By Maureen Ray
It goes without saying that the PR industry has changed a lot over the course of the past several decades as technology has improved, leading to more access and insight into corporate America and a greater call for transparency among its leaders. What does that mean for the future of PR? I was lucky to attend the Fifth Annual Agency Leaders Roundtable hosted by PRSA Chicago, and find out.
Here’s the summary of what I heard:
- Take stakeholder’s POVs into account: Thanks to social media and a constant news cycle, consumers will call out companies for acting in ways that seem inauthentic or insincere (ahem, Wells Fargo). It’s time for brands to view their actions from the audience’s vantage point without bias and understand the real expectations.
- What does this mean for PR? PR pros are already shaping messaging and anticipating tough questions for clients – in the future, PR pros should work to counsel clients on how actions may be perceived by the audience to help develop the most successful course of action. After all, it’s perception that makes or breaks brands and companies, despite best intentions.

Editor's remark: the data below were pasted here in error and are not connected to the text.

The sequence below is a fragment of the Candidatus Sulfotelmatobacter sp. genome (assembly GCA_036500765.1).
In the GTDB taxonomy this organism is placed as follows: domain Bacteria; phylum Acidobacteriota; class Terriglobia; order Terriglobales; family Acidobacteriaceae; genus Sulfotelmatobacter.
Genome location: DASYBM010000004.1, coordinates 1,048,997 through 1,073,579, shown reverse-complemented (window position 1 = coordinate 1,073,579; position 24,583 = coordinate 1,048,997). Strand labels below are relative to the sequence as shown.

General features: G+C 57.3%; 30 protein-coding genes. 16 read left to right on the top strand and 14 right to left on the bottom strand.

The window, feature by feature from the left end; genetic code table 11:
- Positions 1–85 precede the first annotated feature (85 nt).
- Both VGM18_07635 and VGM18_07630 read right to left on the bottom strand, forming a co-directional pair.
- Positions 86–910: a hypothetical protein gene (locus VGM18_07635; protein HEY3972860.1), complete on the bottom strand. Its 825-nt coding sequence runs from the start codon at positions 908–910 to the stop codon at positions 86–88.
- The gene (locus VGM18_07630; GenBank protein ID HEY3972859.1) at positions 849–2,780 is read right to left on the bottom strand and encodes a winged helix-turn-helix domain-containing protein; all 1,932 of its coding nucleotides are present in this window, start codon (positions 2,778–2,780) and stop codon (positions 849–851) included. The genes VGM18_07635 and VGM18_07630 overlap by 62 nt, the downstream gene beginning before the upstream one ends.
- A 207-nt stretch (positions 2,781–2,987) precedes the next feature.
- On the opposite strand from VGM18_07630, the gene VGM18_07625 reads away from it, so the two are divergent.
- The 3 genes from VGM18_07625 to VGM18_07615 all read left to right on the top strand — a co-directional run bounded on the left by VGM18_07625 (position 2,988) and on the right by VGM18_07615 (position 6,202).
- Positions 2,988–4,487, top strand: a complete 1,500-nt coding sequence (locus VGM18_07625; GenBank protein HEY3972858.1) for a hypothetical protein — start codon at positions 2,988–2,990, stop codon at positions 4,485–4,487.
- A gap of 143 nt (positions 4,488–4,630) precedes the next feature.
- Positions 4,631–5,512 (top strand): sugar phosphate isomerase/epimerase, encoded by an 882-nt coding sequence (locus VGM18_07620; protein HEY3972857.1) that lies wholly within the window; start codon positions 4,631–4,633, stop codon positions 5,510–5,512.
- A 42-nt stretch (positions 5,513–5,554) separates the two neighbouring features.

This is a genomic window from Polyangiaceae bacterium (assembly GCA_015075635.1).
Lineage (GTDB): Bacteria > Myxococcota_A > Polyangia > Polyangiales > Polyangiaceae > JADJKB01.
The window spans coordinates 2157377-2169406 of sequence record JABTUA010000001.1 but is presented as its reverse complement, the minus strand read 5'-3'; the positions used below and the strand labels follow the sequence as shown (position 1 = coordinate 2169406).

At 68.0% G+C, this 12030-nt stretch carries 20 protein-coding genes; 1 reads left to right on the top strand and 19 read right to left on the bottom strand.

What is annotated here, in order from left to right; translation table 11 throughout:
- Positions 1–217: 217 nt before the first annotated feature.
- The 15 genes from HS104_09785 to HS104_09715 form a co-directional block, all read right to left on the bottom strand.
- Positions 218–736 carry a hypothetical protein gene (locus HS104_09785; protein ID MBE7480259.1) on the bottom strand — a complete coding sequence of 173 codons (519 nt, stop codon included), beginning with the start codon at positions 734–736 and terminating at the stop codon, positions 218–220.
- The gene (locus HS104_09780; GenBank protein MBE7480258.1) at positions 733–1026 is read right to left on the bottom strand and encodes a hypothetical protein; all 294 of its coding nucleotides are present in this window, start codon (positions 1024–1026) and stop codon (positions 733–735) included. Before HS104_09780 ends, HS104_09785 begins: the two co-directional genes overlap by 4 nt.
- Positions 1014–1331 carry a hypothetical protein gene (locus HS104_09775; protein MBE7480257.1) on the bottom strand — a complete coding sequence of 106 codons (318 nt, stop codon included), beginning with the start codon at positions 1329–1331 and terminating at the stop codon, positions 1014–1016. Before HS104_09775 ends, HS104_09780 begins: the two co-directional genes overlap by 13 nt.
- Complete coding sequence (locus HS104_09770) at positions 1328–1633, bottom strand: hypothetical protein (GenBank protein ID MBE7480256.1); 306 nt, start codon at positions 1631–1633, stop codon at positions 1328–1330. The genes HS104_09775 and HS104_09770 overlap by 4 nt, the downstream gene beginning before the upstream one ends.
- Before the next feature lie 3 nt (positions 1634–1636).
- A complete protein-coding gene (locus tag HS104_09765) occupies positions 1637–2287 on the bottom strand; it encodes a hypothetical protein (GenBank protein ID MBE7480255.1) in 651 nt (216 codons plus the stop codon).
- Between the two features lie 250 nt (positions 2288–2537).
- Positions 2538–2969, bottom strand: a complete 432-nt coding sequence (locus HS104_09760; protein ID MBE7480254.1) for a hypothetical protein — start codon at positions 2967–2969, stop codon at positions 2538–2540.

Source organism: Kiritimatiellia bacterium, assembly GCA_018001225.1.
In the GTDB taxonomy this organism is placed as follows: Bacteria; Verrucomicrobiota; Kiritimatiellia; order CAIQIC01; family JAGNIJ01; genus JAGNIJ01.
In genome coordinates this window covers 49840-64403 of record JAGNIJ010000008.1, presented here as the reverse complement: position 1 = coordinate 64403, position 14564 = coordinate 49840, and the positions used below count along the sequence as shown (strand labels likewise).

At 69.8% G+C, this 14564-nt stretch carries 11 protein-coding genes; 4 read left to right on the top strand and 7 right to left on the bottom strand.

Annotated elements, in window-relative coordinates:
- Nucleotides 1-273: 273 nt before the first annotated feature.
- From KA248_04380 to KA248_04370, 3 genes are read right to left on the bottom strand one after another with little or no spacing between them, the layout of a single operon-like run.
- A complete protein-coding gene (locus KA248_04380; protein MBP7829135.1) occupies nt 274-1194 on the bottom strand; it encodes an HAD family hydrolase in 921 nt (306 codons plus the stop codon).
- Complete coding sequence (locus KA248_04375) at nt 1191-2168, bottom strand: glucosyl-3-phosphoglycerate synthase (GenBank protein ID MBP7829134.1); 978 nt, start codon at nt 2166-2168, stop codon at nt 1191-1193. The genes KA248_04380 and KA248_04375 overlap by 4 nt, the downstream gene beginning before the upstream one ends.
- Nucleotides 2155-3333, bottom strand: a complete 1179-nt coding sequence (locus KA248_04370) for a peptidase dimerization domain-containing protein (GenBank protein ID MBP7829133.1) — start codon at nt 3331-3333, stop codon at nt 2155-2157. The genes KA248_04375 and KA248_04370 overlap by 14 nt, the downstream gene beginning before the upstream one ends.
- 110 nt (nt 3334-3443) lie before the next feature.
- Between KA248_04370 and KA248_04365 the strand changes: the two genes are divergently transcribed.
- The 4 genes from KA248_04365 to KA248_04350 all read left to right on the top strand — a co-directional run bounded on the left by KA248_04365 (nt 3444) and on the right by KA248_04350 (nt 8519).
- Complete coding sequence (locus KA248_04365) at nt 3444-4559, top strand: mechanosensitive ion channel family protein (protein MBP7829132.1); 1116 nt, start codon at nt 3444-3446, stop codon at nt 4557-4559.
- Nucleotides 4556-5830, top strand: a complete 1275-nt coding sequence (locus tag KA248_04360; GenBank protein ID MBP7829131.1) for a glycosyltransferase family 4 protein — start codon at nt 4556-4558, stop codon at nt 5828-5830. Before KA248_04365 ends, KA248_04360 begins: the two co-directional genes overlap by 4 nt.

- Diverse agencies teams: Clients are tasking agencies with developing more creative and diverse ideas that reach diverse audiences. Agencies need to recruit more diverse talent to develop robust POVs on different client and audience challenges. Additionally, this talent needs to be pipelined to ensure diverse leadership as well.
- What does this mean for PR? We all want to recruit good people, but need to look to new recruiting methods to attract more diverse talent while in school and develop that talent through mentorship.
- Bridging online and real-life: Digital media has been around for at least a decade now, but PR pros still need to bridge the gap between online and real life by creating experiences that are easily shareable online for a seamless user experience with a brand, client, or product.
- What does this mean for PR? Marketing programs no longer live in silos – experiential, social and media relations need to offer a consistent brand experience. PR is in a key position to lead more integrating programming, creating a brand story from which integrated tactics can stem.